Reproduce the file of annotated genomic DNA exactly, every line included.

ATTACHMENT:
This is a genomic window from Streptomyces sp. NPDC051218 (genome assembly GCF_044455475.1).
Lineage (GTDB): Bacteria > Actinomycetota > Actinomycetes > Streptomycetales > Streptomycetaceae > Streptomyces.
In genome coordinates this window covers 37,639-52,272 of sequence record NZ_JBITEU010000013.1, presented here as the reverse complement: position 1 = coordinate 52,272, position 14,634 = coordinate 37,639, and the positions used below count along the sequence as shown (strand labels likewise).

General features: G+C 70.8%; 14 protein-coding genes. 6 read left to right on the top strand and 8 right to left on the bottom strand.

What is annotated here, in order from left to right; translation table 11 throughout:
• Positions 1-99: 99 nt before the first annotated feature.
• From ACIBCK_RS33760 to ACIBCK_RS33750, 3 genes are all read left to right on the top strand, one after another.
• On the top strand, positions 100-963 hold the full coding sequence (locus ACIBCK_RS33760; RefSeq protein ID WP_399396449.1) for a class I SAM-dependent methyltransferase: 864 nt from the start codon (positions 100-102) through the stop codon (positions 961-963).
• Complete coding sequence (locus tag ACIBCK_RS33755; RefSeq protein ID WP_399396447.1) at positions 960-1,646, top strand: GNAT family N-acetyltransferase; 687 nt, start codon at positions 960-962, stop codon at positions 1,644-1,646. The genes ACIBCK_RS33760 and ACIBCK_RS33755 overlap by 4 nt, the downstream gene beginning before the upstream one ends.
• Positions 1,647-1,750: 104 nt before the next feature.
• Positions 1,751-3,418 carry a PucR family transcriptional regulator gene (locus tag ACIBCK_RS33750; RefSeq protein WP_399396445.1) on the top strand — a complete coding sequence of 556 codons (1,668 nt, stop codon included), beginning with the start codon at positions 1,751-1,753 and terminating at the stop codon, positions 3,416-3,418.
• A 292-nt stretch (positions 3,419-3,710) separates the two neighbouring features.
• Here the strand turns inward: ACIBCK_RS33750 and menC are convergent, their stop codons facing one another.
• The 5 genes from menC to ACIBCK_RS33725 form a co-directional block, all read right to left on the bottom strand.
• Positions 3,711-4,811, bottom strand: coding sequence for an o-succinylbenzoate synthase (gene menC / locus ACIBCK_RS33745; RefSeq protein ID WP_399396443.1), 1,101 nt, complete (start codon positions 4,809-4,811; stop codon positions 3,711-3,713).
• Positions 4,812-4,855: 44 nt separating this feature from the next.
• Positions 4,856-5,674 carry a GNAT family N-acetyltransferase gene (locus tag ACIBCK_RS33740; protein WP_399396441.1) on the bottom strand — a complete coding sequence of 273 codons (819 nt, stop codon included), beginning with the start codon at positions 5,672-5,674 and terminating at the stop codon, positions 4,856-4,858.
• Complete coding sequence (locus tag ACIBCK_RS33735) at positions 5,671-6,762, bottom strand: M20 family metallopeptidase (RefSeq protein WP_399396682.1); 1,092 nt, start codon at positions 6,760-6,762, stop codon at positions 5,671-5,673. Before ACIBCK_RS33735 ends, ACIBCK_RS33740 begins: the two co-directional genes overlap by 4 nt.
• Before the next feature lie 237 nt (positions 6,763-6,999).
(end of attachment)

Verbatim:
This is a genomic window from Streptomyces sp. NPDC051218 (genome assembly GCF_044455475.1).
Lineage (GTDB): Bacteria > Actinomycetota > Actinomycetes > Streptomycetales > Streptomycetaceae > Streptomyces.
In genome coordinates this window covers 37,639-52,272 of sequence record NZ_JBITEU010000013.1, presented here as the reverse complement: position 1 = coordinate 52,272, position 14,634 = coordinate 37,639, and the positions used below count along the sequence as shown (strand labels likewise).

General features: G+C 70.8%; 14 protein-coding genes. 6 read left to right on the top strand and 8 right to left on the bottom strand.

What is annotated here, in order from left to right; translation table 11 throughout:
• Positions 1-99: 99 nt before the first annotated feature.
• From ACIBCK_RS33760 to ACIBCK_RS33750, 3 genes are all read left to right on the top strand, one after another.
• On the top strand, positions 100-963 hold the full coding sequence (locus ACIBCK_RS33760; RefSeq protein ID WP_399396449.1) for a class I SAM-dependent methyltransferase: 864 nt from the start codon (positions 100-102) through the stop codon (positions 961-963).
• Complete coding sequence (locus tag ACIBCK_RS33755; RefSeq protein ID WP_399396447.1) at positions 960-1,646, top strand: GNAT family N-acetyltransferase; 687 nt, start codon at positions 960-962, stop codon at positions 1,644-1,646. The genes ACIBCK_RS33760 and ACIBCK_RS33755 overlap by 4 nt, the downstream gene beginning before the upstream one ends.
• Positions 1,647-1,750: 104 nt before the next feature.
• Positions 1,751-3,418 carry a PucR family transcriptional regulator gene (locus tag ACIBCK_RS33750; RefSeq protein WP_399396445.1) on the top strand — a complete coding sequence of 556 codons (1,668 nt, stop codon included), beginning with the start codon at positions 1,751-1,753 and terminating at the stop codon, positions 3,416-3,418.
• A 292-nt stretch (positions 3,419-3,710) separates the two neighbouring features.
• Here the strand turns inward: ACIBCK_RS33750 and menC are convergent, their stop codons facing one another.
• The 5 genes from menC to ACIBCK_RS33725 form a co-directional block, all read right to left on the bottom strand.
• Positions 3,711-4,811, bottom strand: coding sequence for an o-succinylbenzoate synthase (gene menC / locus ACIBCK_RS33745; RefSeq protein ID WP_399396443.1), 1,101 nt, complete (start codon positions 4,809-4,811; stop codon positions 3,711-3,713).
• Positions 4,812-4,855: 44 nt separating this feature from the next.
• Positions 4,856-5,674 carry a GNAT family N-acetyltransferase gene (locus tag ACIBCK_RS33740; protein WP_399396441.1) on the bottom strand — a complete coding sequence of 273 codons (819 nt, stop codon included), beginning with the start codon at positions 5,672-5,674 and terminating at the stop codon, positions 4,856-4,858.
• Complete coding sequence (locus tag ACIBCK_RS33735) at positions 5,671-6,762, bottom strand: M20 family metallopeptidase (RefSeq protein WP_399396682.1); 1,092 nt, start codon at positions 6,760-6,762, stop codon at positions 5,671-5,673. Before ACIBCK_RS33735 ends, ACIBCK_RS33740 begins: the two co-directional genes overlap by 4 nt.
• Before the next feature lie 237 nt (positions 6,763-6,999).